I became a salesperson by accident. I left a meaningful job that I loved because I needed more revenue for a large family, and because, admittedly there were painful politics involved in saving the world. While I was gratified by my new job, it was hard to admit. Does anyone ever really mean to become a salesperson? Suddenly, the question "what do you do?", asked incessantly in our culture, became an awkward juggling of euphemisms. "I work in senior services" or "I am a consultant" or "I work at a retirement community". My answers ranged from inaccurate to cumbersome, all with one purpose: to mask the truth about what I was ashamed to admit: I am a salesperson.
The word salesperson conjures up all kinds of negative images that become our first challenge when meeting with potential residents. Here's our cultural understanding of salespeople:LIARS.Okay, I can add a few other words: manipulators, schmoozers, tricksters, con-artists, and, used car salesmen (those poor guys!).No matter what we, as salespeople, think of our own profession, and of ourselves, these are the stereotypes with which people walk in our doors. These are the images that run through almost everyone's minds when they hear that word:salesperson. And yet, not only is the "liar" stereotype not always true, but being a lying salesperson is ineﬀective
People Crave What is Real
Here's the rub:What if being authentic means admitting to being a salesperson? We spend hundreds of thousands every year in our industry learning scripts – and sort through hundreds of sales books that encourage devices, dramatics, and manipulations (making us the very things we all hate) – so that we can more effectively pretend not to be salespeople! From the behavior encouraged of salespeople, you would think we have something to hide. The senior living industry has NOTHING to hide! We have an amazing product to offer people who genuinely face risks, and we bury it in performance. Why? To convince the consumer and ourselves, we are not salespeople!
Every profession and every professional needs structure. But structure doesn't have to be confining. There is a kind of structure and training that would actually encourage an authentic salesperson and put our prospective buyers at ease. It starts with telling your client: I AM a salesperson. I want you to live here. Now let's get to work.
That's what RaDical Sales®, this month’s series, is all about. It is not only about how you can become an authentic salesperson, but how that authenticity can encourage a gratifying and authentic relationship between your prospect, your community, and you.
Being Authentically “You”
These days it is popular to espouse that there's no mystery in sales, no natural abilities, no "you have to be born with it" truths. I disagree. Putting aside the self-hatred of our profession, if you look at yourself honestly and don't see a salesperson waiting to be acknowledged and developed, then RaDical is not for you and the best thing you can do for yourself and your profession is find what you truly are. If, however, there is a salesperson inside there, an authentic one, waiting for a profession that doesn't have to pretend, waiting to connect with prospects and communities in real ways, and waiting for authentic methods and structure that will enhance those natural-born abilities and lead to more sales, then you have finally arrived at the right place.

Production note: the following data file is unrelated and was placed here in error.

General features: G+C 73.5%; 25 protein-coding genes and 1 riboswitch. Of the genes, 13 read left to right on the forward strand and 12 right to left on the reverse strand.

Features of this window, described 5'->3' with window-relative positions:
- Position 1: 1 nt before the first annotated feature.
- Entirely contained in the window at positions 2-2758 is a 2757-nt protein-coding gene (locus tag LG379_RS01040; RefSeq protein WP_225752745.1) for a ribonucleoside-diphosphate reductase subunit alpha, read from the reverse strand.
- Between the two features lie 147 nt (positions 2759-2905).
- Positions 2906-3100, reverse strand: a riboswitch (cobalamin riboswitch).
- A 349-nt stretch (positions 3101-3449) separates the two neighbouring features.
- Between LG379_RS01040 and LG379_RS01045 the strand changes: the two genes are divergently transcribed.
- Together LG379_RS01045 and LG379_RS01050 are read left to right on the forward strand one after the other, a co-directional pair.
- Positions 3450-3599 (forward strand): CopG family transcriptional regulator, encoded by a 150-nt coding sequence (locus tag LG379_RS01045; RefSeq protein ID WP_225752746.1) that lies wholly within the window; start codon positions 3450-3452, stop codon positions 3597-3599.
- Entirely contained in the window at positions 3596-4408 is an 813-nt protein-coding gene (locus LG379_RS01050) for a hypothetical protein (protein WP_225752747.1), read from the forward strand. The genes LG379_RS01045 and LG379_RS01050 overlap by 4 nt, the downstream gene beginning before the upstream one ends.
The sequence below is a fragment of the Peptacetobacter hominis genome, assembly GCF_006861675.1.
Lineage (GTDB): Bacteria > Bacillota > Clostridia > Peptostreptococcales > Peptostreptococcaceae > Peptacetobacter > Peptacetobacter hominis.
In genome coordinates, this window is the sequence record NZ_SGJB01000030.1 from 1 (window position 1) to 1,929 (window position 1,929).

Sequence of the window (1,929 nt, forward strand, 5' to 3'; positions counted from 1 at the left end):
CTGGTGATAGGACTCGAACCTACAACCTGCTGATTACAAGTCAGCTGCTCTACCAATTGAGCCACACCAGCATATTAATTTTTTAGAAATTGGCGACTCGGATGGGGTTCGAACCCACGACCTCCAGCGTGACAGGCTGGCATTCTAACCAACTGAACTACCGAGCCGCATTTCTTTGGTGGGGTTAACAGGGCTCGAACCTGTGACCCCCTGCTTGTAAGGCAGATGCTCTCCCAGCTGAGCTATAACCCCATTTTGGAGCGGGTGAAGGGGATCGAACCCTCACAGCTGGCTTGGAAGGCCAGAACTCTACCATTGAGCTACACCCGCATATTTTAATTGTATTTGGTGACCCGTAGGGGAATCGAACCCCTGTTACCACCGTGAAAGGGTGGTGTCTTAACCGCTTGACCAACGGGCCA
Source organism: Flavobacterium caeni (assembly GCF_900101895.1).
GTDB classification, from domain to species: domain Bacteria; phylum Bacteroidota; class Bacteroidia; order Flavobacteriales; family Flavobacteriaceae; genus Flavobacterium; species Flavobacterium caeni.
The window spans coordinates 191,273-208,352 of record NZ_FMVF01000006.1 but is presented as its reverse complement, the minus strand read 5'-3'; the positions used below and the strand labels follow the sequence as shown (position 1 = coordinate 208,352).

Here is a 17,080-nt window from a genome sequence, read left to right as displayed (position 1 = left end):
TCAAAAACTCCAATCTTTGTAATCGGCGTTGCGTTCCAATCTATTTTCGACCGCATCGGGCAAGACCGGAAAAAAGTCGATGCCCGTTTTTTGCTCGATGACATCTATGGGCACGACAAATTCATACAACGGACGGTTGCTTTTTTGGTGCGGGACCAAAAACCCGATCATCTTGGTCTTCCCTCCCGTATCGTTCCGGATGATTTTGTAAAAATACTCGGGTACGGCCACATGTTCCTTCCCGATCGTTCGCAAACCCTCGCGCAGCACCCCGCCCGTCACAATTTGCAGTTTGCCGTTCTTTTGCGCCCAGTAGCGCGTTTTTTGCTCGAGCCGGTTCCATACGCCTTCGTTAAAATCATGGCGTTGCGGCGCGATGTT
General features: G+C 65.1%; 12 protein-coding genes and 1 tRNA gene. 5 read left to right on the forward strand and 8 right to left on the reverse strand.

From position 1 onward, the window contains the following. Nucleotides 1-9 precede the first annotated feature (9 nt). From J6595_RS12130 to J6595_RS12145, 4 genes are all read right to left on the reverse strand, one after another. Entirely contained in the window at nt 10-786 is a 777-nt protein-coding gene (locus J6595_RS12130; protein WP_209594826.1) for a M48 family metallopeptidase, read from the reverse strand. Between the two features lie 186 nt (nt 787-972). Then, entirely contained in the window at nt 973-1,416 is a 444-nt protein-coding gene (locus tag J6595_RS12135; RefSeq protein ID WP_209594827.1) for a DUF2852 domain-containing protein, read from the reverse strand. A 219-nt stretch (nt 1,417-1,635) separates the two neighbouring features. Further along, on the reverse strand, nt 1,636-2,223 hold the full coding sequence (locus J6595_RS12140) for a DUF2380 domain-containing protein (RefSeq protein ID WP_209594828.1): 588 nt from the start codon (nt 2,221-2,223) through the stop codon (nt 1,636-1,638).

I'm hoping RaDical has a collateral effect for sales directors, helping to hire people who can sell your product, because it is what they were meant to do, they honestly believe in your product, and they sincerely care for the people you serve. And, I'm secretly hoping it has a more lasting effect as well: to urge the culture of sales to become fully what will make it most successful — a respectable, deeply authentic vocation that we can be proud to answer to at parties, at work, or in church: "I am a salesperson. This is what I do."
Over the upcoming weeks we will we delve deeper into the aspects of RaDical, and how the program may impact you and your relationship with your prospects. Keep reading the blogs in June and discover how rewarding being authentically “you“ can feel.
This blog entry is provided by guest writer Deborah Potter.
Deborah Potter is a consultant with Retirement DYNAMICS® as well as creator and author of RaDical Sales® senior housing sales system. She joined Retirement Dynamics after her rapid rise from sales counselor to area sales manager for one of the largest senior living systems in the nation. Her success is based on driving sales. She’s adept at helping teams to achieve maximum sales by educating older adults on the value of retirement living and equipping them to make the move. Deborah holds a B.A. in English from Auburn University and an M.A. in Sociology from the University of Denver.
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About the Author
Patty Scotten is a consultant with Retirement DYNAMICS® and serves as their marketing manager. Patty has over twenty five years’ experience in the senior living industry and has led several communities in preselling expansions or increasing occupancy levels. She graduated from Elon University and holds a Masters Degree from University of North Carolina at Chapel Hill. Patty is licensed as both an assisted living and nursing home administrator.